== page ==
As part of my attempt to rewrite the macroeconomic history of the United States , I've been looking at all of the dynamic information equilibrium model "seismograms" I can. I decided to try some machine learning algorithms to see if there's anything to be extracted. But first, I did some simple clustering using the DBSCAN algorithm. I used only the shock centers (i.e. time) and tried both values (i.e. the years like 1977 or 2008) as well as differences (i.e. the time between shocks like 4 years). The former only seemed to cluster the vectors based on length which is an artifact of the available data. The latter did a bit better  and found the following groupings:
For the label definitions, see . In this result, GNP, Case-Shiller housing index, and AMB are all on their own. I believe the JOLTS measures were associated with the CLF measures simply because they were too short — if more JOLTS data was available they'd probably be placed with the unemployment rate. But the most interesting clusters were #2 and #3 which associated NGDP with women's EPOP and the unemployment rate with men's EPOP. This is part of the story about women entering the workforce as a driving factor in growth I've been telling (while men in the workforce are basically a cyclical component).
I've also been trying to come up with a better way to visualize the information — the solid bars (see footnote ) do nothing to indicate the relative magnitude of the shocks and only show one measure of the duration (using the width parameter). Here's a first attempt at a "continuous" visualization that also includes magnitude (relative to each individual measure):
In this color scheme, blue are positive (or "good") shocks which red are negative (or "bad") shocks. Inflation is categorized as "good" here. The "beige" regions are where the model is following the dynamic information equilibrium. The demographic shift of women entering the labor force (CLF W) can be seen to precede most of the other macroeconomic measures (NGDP, DEF, etc).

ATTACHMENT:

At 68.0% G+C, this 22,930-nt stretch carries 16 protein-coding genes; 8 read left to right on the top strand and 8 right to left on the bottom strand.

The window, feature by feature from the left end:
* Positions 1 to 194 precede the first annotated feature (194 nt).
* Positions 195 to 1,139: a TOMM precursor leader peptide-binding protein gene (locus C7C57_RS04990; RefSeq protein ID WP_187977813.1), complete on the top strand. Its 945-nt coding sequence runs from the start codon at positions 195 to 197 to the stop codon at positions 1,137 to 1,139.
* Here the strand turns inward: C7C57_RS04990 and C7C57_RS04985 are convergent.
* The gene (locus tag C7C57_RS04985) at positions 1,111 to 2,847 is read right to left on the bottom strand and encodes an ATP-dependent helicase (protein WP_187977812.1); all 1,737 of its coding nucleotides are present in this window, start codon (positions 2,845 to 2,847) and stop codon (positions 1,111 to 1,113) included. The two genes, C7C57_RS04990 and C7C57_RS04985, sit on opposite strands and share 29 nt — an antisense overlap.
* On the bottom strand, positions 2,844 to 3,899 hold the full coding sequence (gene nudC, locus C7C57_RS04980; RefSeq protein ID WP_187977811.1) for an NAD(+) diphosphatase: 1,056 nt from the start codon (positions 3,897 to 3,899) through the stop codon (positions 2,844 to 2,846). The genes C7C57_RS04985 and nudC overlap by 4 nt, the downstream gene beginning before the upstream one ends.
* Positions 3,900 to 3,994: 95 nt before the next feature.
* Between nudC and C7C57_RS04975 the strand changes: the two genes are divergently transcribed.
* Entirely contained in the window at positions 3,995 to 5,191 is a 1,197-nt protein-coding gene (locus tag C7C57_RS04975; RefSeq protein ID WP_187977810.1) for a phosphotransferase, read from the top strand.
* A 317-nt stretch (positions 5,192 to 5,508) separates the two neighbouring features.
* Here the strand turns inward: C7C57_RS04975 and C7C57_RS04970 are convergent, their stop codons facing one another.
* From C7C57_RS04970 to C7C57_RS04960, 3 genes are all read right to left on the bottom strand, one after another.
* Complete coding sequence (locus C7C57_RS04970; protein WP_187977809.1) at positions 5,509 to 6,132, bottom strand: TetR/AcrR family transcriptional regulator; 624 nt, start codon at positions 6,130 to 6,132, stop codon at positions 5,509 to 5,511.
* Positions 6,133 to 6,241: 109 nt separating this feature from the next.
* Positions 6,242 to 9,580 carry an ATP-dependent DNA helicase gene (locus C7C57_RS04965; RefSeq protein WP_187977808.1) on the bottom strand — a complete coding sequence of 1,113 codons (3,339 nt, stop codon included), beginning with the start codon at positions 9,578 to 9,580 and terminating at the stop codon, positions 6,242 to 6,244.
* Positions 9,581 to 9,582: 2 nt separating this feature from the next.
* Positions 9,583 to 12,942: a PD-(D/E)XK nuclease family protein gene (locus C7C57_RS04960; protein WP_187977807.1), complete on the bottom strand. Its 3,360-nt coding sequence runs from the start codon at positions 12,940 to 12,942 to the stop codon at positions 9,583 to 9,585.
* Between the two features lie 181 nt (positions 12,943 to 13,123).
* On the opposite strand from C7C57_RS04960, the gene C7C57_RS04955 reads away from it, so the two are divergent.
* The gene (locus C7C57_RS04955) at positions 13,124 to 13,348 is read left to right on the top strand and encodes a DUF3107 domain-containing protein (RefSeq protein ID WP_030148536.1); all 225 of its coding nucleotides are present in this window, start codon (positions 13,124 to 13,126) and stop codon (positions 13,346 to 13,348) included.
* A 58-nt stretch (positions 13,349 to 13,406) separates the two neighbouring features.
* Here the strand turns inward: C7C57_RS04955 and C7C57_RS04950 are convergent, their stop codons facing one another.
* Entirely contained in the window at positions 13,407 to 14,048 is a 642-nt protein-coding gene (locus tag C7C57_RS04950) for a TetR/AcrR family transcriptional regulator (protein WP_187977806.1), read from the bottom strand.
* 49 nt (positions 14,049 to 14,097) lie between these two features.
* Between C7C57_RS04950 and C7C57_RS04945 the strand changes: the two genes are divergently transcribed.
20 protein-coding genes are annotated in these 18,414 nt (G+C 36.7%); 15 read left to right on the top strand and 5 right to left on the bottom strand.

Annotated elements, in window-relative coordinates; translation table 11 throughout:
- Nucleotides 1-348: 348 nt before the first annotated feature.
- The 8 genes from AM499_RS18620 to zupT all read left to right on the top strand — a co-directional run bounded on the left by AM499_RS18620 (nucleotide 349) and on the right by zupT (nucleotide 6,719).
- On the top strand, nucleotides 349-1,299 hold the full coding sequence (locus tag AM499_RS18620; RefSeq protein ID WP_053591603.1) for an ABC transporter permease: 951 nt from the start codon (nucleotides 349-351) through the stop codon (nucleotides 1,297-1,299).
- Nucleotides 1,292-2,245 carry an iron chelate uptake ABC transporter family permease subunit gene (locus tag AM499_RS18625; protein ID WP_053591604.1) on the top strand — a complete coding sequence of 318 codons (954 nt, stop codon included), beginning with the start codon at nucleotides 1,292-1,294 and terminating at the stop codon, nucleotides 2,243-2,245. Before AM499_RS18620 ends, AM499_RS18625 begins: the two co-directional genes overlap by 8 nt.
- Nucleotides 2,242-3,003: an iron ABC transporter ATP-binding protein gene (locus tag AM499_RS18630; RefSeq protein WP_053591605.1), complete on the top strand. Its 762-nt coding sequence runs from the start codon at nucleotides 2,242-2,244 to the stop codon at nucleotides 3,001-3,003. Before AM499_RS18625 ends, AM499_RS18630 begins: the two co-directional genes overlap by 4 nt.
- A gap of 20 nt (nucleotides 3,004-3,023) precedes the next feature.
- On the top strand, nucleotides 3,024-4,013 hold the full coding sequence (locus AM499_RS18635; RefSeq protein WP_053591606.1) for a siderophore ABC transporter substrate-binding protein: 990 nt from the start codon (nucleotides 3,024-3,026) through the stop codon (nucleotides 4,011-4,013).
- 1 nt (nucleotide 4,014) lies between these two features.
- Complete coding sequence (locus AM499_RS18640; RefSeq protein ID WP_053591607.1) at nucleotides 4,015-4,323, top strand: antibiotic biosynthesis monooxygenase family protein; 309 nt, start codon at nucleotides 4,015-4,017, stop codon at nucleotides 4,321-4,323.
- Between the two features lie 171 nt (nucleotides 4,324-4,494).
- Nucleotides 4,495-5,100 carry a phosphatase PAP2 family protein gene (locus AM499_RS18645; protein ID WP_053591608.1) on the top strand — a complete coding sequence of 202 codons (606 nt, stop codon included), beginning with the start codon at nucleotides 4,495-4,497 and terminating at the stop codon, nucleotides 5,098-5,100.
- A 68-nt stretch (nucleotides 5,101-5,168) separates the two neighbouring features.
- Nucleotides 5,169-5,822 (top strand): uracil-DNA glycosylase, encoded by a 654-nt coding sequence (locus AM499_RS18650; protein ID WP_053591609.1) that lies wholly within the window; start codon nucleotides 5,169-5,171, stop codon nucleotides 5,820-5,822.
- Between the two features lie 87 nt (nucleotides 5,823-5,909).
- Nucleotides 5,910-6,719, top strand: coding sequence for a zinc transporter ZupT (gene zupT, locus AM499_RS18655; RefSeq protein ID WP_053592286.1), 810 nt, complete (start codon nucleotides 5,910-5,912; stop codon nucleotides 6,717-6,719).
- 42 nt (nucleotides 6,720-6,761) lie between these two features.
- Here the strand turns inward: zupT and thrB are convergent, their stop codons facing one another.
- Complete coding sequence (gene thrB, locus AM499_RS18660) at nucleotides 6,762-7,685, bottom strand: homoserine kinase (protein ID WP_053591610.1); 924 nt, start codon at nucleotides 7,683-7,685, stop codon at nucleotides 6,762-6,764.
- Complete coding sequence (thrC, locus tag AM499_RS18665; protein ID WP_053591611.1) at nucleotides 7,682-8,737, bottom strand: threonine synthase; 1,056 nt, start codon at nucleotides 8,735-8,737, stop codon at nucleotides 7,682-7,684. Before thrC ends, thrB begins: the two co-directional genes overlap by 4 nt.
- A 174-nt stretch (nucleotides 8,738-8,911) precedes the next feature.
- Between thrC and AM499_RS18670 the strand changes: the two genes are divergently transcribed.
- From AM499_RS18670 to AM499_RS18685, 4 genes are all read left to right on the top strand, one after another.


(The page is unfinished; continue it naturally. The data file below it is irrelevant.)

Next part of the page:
This selection shows the fading Phillips curve (shocks to employment coming alongside falling inflation — the red bands in U following on the falling side the blue bands in DEF fading out by the 2000s) best, with peak "Phillips curve" right in the middle of the shock to women's employment-population ratio:
It also shows how after the demographic shock to women's EPOP, it becomes correlated with men's EPOP (which is correlated with the unemployment rate).
 This is part of a longer-term project of self-deprecating hubris. Here's the diagram so far (click for the actual higher resolution version):
 "Seismograms" of the clusters:
GNP = Gross National Produc
NGDP = Nominal Gross Domestic Product
W = Wage growth
EPOP W (M) = Employment population ratio for Women (Men)
SP500 = S&P 500 stock index
U = Unemployment rate
Case-Shiller = Case-Shiller housing price index
CPI (C-S) (cycle) = Consumer price index (Case-Shiller data) (cyclical component)
PCE (cycle) = Personal Consumption Expenditures price index (cyclical component)
HIR, JOR, QUR = JOLTS hire, job opening, and quit rates
CLF W (M) = Civilian Labor Force level for Women (Men)
NGDP/L = Nominal GDP divided by total nonfarm employment
MICH = Michigan inflation expectations
AMB = St. Louis Adjusted Monetary Base
DEF = GDP deflator
CLF part= CLF participation rate
Cyclical component here means that the resolution of the search for shocks was higher (bandwidth of the kernel smoother was smaller). You can interpret these as fluctuations on top of the broad shocks in the low resolution CPI and PCE measures. Since the old "seismograms" don't include magnitude, it is hard to tell that the magnitude of the cyclical CPI/PCE is consistent with the broad shock measure (the largest cyclical shocks happen in the middle of the broad shocks, with the earlier and later ones being much smaller — see the continuous versions above).
That helps with the visualization.ReplyDelete